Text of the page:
The transition from primary to secondary school in the UK is not always an easy one, and parents who wish to encourage their children to develop good reading and writing habits might be on the look out for a book such as ‘Testing KS3 English – Year 7’.
The book contains six test papers, each of which focuses on a particular topic such as school, monsters, woodlands or football. Each test paper includes three passages for reading followed by comprehension questions of different types and then a writing test related to the topic. For example, Test Paper 3, entitled Times of celebration, has an extract on Christmas, a fictional passage centring on bonfire night, and a poem entitled ‘Diwali in Kerala’. In actual fact each test paper features one poem. Every writing test has both a major and a minor task: for Test Paper 3, the major task requires the pupil to ‘write an account of the most memorable celebration’ he or she can remember; the minor task is to write an email or letter to an overseas friend who is going to visit at the time of a major festival and needs advice on how to prepare for it. Planning advice is given for each writing task.
Some of the topics and some of the individual reading passages are of course more interesting than others. Whilst there are several serious information texts such as ‘Education in Scotland’ and ‘Britain’s rainforests need protecting now’, there is also an element of humour in a few of the poems in particular. When using this book for private tuition, I usually start off with Roger McGough’s ‘First Day at School’, written from the perspective of a very young child who thinks that the teacher is the one who makes the tea. The test paper on football is, not surprisingly, a popular one, and includes the poem ‘A Perfect Match’ by Pam Gidney, a love story based on puns that do require a pretty thorough knowledge of British football teams:
‘We met in Nottingham Forest,
My sweet Airdrie and I.
She smiled and said “Alloa!” to me –
Oh never say goodbye!’
Another passage in the same test paper is entitled ‘A Legend in his Own Time’ and is a biographical tribute written by Joe Mercer when Bill Shankly retired as manager of Liverpool in 1974. I do tend to find that eleven- to twelve-year-olds have often not heard of Shankly and I wonder if a slightly more up-to-date extract would have been more appropriate.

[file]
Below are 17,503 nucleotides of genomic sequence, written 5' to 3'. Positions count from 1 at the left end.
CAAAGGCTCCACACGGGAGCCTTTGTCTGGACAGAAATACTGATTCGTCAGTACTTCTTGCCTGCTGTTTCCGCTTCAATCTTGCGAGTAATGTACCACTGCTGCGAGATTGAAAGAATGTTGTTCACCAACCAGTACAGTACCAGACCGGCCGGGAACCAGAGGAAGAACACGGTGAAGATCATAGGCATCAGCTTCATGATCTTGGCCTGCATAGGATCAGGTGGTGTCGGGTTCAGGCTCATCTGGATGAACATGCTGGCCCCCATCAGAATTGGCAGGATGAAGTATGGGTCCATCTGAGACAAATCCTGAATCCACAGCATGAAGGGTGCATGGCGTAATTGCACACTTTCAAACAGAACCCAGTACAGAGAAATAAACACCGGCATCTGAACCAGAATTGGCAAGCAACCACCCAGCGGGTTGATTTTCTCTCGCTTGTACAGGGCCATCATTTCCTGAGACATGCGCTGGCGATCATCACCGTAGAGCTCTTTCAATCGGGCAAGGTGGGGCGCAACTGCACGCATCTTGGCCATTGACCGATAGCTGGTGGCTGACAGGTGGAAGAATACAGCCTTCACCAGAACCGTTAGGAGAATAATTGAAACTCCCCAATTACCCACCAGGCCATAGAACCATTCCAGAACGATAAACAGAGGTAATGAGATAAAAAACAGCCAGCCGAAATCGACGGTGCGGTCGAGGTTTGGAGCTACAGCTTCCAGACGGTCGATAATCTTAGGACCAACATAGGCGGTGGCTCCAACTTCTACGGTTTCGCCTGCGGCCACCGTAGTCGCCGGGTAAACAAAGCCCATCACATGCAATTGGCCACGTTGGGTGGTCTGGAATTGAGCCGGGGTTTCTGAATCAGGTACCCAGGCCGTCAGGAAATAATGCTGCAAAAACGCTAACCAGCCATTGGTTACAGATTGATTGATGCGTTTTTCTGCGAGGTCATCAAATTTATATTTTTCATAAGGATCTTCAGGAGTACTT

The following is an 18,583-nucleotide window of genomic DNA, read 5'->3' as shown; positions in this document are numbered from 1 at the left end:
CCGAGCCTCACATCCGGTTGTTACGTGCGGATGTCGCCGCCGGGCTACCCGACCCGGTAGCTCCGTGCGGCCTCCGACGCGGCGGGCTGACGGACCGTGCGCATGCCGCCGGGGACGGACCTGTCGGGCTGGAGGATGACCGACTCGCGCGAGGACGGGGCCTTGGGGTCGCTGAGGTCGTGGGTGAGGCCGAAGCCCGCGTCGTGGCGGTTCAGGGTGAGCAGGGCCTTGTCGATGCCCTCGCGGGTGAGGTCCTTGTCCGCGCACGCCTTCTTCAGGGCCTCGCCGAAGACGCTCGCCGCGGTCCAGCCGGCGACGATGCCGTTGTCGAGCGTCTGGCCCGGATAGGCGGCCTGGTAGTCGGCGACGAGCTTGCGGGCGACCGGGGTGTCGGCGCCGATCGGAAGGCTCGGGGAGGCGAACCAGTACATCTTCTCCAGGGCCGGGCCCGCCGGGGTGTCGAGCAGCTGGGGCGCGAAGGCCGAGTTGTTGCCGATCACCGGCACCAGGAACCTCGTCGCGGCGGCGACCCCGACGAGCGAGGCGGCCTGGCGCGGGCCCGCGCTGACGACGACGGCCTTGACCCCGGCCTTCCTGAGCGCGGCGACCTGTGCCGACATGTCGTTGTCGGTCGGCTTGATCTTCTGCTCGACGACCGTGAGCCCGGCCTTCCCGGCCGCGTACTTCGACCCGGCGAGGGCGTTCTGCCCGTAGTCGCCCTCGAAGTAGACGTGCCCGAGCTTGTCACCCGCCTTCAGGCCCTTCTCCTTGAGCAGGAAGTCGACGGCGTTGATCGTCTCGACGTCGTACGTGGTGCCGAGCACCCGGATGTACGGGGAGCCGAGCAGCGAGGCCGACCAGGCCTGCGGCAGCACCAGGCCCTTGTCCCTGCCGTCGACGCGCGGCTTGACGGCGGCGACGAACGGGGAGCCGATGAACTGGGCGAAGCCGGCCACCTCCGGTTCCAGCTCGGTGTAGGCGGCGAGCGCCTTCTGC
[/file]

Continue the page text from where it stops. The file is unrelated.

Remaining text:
Each reading passage is followed by about six to eight questions of different types. Each question is presented in a box and shows how many marks are awarded for the answer. There is also within the box an indication of the focus of the question, in other words which learning objective is being tested, for example ‘deduce, infer and interpret information and events or ideas from the text’. Helpful advice on how to go about answering is often given below each question. The first couple of questions on each text usually require the pupil to ‘select and copy’ certain words or phrases; for example for the passage on Christmas asks for ‘three details … which explain why “primitive farming peoples” needed a winter celebration’. Subsequent questions necessitate writing full sentences or presenting information in the form of a chart. Some answers will be purely factual whereas others address the writer’s use of language. The final question on each extract requires a longer answer for which three or four marks would be awarded and it often sums up points already considered in other questions. To give an example, for the passage on the Loch Ness monster, the question is to ‘Comment on the writer’s attitude to the Loch Ness monster and how he communicates this in the writing.’ There are then four bullet points to guide the pupil as to what should be included in the answer.